Canon Law – Legal Bishops’ Use of The Faithful’s Money

Some years ago I was at a parish that had a “capital campaign” to raise money to build a new multi-million dollar education building. The faithful were shown the survey of the land to be purchased onand drawings of the new building. Once the money was raised, I was told that there was a directive from powers beyond the parish level that the parish must use the money to build a new church, not an education building. I raised the issue that the money had been collected for an education building. I said that my family and others had been defrauded. Promptly a representative of the parish finance council contacted me and said that, if I wanted, our donated money would be refunded. I found out that, under canon law, money collected for one purpose cannot then be used for another purpose. (As an aside, the new church building was built, and, some years later, God flooded it, completely). I was then asked by the pastor personally to leave the parish. Since it was not his, I stayed.

Canon law – the Church’s own law – says this:

“Canon 1267, §3: Offerings given by the faithful for a specified purpose may be used only for that purpose.”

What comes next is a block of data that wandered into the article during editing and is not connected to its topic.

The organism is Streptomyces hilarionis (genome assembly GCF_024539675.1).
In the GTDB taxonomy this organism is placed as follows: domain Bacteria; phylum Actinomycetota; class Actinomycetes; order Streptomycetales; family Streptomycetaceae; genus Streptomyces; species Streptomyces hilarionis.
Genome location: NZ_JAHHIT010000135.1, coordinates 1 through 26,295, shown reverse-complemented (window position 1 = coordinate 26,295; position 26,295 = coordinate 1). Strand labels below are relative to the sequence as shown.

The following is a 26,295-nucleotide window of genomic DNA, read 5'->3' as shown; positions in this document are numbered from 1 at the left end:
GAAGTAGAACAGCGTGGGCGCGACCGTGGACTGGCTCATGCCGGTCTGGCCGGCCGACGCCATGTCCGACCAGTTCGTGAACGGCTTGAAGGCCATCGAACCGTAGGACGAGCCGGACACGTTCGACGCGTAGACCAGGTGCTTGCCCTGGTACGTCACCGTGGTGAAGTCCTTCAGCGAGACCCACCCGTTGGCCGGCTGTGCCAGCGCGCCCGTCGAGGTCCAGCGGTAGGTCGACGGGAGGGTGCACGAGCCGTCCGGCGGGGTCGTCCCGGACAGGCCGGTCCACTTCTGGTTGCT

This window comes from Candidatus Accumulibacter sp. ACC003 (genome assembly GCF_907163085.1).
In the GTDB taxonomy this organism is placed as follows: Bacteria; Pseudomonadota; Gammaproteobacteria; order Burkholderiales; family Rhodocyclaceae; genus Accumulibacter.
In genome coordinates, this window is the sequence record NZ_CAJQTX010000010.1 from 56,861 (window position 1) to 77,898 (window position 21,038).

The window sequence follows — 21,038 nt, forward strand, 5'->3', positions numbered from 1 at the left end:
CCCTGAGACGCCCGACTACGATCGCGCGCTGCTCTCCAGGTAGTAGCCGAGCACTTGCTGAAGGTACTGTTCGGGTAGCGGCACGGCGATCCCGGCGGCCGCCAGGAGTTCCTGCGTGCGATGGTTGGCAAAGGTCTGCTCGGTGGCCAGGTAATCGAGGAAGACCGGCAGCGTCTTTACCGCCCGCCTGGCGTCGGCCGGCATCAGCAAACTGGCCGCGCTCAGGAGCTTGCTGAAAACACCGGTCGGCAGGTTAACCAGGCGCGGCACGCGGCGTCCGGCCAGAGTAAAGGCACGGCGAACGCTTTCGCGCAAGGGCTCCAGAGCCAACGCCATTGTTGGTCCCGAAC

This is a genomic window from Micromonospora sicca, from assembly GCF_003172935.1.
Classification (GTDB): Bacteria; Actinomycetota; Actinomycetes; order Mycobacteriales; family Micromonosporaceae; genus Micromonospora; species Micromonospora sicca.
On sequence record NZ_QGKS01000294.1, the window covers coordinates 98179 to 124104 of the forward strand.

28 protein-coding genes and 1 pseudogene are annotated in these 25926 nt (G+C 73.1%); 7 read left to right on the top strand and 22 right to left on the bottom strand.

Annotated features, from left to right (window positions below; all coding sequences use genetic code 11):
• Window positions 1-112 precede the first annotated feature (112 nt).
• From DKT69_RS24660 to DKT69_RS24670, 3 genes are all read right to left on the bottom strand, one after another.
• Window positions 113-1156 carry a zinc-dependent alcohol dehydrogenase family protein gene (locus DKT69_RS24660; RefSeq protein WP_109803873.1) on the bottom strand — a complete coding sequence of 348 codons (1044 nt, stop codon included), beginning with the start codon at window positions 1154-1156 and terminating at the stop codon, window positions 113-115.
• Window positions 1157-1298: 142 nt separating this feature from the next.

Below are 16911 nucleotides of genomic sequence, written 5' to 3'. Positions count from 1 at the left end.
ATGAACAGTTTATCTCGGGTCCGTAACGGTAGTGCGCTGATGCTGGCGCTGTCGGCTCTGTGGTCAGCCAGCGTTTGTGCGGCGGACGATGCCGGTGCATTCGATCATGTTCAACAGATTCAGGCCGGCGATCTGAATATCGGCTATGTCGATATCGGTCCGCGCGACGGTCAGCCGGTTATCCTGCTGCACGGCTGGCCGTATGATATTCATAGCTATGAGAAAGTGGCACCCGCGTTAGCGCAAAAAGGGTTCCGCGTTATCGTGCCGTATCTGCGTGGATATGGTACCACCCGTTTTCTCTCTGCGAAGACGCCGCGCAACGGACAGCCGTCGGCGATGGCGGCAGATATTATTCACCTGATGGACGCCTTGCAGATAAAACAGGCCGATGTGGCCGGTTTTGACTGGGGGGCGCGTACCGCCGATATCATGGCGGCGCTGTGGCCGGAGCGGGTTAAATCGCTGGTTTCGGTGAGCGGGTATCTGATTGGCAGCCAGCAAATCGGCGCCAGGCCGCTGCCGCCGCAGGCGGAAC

“Canon 1300: The intentions of the faithful who give or leave goods to pious causes . . . are to be most carefully observed, even in the manner of the administration and the expending of the goods . . . . “

I am unaware of any “Capital Campaign To Raise Money To Pay Off Sexual Assault Victims Of Priests & Bishops” in any parish or diocese in America; of a “Pay For Priest & Prelate Predators Campaign,” or of a fundraiser “For The Pastoral Malpractice Of Bishops Who Enabled, Fostered , And Shuttled Abusers & Criminals.” In short, I am aware of no Catholic in the USA who donated money for the bishops to use to pay off claims against the Church and against them. It would be very surprising if, court-sealed, secret settlement documents do not include the provisions that all claims against the bishops personally are also settled, and ended, by the agreements.

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Editor’s note: Carefully check your parish’s annual financial accounting summary and pay special attention to any and all insurance costs listed therein, especially for health care, disability, workmen’s compensation and similar items. It’s very likely that you will find these costs to be anywhere from thirty to fifty percent higher than they should be, since many parishes are forced to pay a silent “tax” in order to refill the coffers of the dioceses’ “secret insurance fund” used to help pay off past settlements or to prepare for future settlements.   

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